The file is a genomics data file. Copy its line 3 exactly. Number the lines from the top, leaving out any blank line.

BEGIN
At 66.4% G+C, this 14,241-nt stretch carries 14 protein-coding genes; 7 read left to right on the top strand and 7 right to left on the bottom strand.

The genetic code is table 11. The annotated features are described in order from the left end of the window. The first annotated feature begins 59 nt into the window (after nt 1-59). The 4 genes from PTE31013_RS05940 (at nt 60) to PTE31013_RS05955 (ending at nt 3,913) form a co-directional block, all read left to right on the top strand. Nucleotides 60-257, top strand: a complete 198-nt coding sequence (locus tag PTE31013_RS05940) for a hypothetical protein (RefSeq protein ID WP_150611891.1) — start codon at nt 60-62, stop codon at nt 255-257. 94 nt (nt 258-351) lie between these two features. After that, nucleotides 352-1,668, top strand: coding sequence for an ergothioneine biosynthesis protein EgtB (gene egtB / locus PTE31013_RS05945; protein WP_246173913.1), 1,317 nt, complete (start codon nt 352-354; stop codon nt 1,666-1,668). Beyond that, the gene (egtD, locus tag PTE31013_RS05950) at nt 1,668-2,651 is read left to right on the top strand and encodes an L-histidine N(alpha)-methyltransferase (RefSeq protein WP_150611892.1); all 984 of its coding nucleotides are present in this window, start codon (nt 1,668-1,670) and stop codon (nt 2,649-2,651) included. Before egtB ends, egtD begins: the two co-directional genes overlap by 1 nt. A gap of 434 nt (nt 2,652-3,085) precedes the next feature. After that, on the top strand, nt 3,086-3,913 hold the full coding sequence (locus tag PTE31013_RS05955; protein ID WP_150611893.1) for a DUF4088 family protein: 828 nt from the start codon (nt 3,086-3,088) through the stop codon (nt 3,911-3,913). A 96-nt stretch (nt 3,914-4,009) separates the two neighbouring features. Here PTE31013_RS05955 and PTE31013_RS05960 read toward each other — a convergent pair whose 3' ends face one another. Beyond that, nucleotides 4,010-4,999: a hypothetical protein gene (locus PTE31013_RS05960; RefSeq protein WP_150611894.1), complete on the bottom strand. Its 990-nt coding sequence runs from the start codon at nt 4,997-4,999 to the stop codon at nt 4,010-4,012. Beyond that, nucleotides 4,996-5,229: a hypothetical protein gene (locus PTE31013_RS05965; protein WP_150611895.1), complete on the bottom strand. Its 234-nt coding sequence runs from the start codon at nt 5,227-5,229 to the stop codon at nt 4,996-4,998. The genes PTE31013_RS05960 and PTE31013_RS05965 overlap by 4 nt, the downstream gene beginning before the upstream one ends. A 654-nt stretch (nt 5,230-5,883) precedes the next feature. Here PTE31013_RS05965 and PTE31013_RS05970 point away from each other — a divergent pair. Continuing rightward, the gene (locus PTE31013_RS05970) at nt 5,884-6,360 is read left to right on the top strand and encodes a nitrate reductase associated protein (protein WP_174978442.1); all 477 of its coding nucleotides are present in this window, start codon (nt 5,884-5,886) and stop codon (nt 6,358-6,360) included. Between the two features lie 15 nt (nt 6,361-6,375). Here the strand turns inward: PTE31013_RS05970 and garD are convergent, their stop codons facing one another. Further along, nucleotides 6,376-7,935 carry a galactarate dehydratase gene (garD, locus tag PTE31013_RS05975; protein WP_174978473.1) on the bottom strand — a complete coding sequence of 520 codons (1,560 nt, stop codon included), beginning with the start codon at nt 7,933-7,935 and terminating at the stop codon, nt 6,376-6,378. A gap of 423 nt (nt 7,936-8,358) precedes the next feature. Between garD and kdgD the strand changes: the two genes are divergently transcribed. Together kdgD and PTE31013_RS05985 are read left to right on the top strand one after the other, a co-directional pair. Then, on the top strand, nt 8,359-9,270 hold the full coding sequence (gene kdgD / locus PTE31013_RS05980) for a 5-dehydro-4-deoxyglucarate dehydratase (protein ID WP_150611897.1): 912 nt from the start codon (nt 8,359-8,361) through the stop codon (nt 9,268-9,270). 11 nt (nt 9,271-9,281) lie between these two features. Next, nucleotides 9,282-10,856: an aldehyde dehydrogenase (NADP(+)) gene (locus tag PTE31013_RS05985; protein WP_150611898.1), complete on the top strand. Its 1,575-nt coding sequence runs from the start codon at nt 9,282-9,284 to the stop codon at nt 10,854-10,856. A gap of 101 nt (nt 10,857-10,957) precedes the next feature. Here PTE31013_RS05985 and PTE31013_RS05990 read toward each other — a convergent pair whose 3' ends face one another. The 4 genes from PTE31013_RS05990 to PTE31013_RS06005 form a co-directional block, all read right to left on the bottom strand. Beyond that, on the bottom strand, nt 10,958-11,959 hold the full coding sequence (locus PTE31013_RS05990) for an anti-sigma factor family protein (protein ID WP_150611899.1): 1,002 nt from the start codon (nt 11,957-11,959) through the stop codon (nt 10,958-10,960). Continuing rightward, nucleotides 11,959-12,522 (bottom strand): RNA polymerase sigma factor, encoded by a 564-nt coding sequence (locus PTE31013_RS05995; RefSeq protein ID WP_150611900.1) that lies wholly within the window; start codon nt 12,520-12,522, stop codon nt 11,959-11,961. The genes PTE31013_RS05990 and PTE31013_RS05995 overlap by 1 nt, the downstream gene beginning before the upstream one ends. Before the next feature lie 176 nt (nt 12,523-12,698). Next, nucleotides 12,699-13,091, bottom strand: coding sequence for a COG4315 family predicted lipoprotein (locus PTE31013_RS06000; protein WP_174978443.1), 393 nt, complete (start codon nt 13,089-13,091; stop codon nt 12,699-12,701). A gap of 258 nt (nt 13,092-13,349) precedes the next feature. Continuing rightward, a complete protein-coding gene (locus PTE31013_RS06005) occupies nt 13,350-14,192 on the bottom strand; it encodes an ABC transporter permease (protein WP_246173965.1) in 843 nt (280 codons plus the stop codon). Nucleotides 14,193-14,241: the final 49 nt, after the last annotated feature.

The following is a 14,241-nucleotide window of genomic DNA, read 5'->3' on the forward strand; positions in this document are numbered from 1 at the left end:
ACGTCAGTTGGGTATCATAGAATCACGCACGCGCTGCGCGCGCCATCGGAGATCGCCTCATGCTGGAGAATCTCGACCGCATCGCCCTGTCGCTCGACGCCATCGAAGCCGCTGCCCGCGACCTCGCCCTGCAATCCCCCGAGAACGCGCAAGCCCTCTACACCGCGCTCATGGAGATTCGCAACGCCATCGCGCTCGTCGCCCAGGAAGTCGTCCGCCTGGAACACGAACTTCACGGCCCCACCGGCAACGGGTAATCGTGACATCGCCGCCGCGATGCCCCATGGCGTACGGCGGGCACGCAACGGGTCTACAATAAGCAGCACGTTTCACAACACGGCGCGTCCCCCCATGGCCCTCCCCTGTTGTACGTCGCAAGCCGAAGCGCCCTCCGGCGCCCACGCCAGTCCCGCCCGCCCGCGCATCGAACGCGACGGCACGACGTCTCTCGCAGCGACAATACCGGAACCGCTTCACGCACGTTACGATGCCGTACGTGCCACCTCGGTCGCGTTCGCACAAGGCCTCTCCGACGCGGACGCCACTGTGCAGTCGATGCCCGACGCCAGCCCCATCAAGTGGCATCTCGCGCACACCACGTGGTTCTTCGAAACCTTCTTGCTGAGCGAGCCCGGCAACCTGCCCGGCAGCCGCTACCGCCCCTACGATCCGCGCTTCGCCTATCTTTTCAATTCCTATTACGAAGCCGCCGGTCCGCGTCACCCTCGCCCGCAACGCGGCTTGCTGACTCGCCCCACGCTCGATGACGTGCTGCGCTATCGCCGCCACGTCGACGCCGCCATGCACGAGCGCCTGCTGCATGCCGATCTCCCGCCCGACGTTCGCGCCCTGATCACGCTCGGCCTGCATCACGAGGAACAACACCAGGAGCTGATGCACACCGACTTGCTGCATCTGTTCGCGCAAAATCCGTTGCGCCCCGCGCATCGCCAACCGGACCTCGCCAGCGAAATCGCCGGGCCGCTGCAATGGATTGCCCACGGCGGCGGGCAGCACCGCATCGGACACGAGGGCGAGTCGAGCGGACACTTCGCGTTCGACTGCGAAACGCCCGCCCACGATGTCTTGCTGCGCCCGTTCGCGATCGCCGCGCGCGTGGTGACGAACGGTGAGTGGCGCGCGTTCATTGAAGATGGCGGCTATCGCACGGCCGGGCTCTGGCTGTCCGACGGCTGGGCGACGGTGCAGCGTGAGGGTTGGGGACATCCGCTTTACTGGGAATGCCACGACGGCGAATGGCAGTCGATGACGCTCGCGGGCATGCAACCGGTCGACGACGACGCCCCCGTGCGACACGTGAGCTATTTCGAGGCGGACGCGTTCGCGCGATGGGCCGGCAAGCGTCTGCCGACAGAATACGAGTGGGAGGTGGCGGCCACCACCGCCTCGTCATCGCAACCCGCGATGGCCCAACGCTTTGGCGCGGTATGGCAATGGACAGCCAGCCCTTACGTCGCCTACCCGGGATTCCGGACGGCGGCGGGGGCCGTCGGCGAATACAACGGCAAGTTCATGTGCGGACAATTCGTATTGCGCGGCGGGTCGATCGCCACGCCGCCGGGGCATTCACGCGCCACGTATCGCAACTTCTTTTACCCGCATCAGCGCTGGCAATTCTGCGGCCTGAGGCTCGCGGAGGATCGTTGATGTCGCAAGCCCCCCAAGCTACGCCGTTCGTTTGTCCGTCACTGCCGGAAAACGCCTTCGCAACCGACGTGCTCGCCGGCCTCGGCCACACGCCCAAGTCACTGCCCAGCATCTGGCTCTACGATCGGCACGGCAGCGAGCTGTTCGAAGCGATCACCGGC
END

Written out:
The following is a 14,241-nucleotide window of genomic DNA, read 5'->3' on the forward strand; positions in this document are numbered from 1 at the left end: